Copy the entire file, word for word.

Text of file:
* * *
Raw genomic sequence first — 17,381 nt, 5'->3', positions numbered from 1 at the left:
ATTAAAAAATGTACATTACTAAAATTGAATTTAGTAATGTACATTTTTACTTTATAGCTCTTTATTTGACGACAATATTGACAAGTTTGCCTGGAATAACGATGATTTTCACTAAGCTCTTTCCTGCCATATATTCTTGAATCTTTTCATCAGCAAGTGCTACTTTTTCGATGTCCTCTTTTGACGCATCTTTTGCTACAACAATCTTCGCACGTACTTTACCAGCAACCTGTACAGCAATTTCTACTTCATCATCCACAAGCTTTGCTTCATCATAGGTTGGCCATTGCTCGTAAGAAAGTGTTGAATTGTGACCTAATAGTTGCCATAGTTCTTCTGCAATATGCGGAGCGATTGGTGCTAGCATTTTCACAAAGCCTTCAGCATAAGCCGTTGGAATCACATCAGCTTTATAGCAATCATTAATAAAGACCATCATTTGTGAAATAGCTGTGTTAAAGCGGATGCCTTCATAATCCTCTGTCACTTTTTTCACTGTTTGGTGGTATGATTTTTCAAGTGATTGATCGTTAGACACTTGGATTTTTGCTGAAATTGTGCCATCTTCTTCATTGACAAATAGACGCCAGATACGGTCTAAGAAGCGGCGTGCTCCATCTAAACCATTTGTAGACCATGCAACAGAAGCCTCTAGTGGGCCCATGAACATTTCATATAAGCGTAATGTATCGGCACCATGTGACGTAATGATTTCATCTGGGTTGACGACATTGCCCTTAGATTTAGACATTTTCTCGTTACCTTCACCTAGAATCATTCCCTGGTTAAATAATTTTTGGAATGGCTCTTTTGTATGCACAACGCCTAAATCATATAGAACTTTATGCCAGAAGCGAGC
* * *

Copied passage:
Raw genomic sequence first — 17,381 nt, 5'->3', positions numbered from 1 at the left:
ATTAAAAAATGTACATTACTAAAATTGAATTTAGTAATGTACATTTTTACTTTATAGCTCTTTATTTGACGACAATATTGACAAGTTTGCCTGGAATAACGATGATTTTCACTAAGCTCTTTCCTGCCATATATTCTTGAATCTTTTCATCAGCAAGTGCTACTTTTTCGATGTCCTCTTTTGACGCATCTTTTGCTACAACAATCTTCGCACGTACTTTACCAGCAACCTGTACAGCAATTTCTACTTCATCATCCACAAGCTTTGCTTCATCATAGGTTGGCCATTGCTCGTAAGAAAGTGTTGAATTGTGACCTAATAGTTGCCATAGTTCTTCTGCAATATGCGGAGCGATTGGTGCTAGCATTTTCACAAAGCCTTCAGCATAAGCCGTTGGAATCACATCAGCTTTATAGCAATCATTAATAAAGACCATCATTTGTGAAATAGCTGTGTTAAAGCGGATGCCTTCATAATCCTCTGTCACTTTTTTCACTGTTTGGTGGTATGATTTTTCAAGTGATTGATCGTTAGACACTTGGATTTTTGCTGAAATTGTGCCATCTTCTTCATTGACAAATAGACGCCAGATACGGTCTAAGAAGCGGCGTGCTCCATCTAAACCATTTGTAGACCATGCAACAGAAGCCTCTAGTGGGCCCATGAACATTTCATATAAGCGTAATGTATCGGCACCATGTGACGTAATGATTTCATCTGGGTTGACGACATTGCCCTTAGATTTAGACATTTTCTCGTTACCTTCACCTAGAATCATTCCCTGGTTAAATAATTTTTGGAATGGCTCTTTTGTATGCACAACGCCTAAATCATATAGAACTTTATGCCAGAAGCGAGC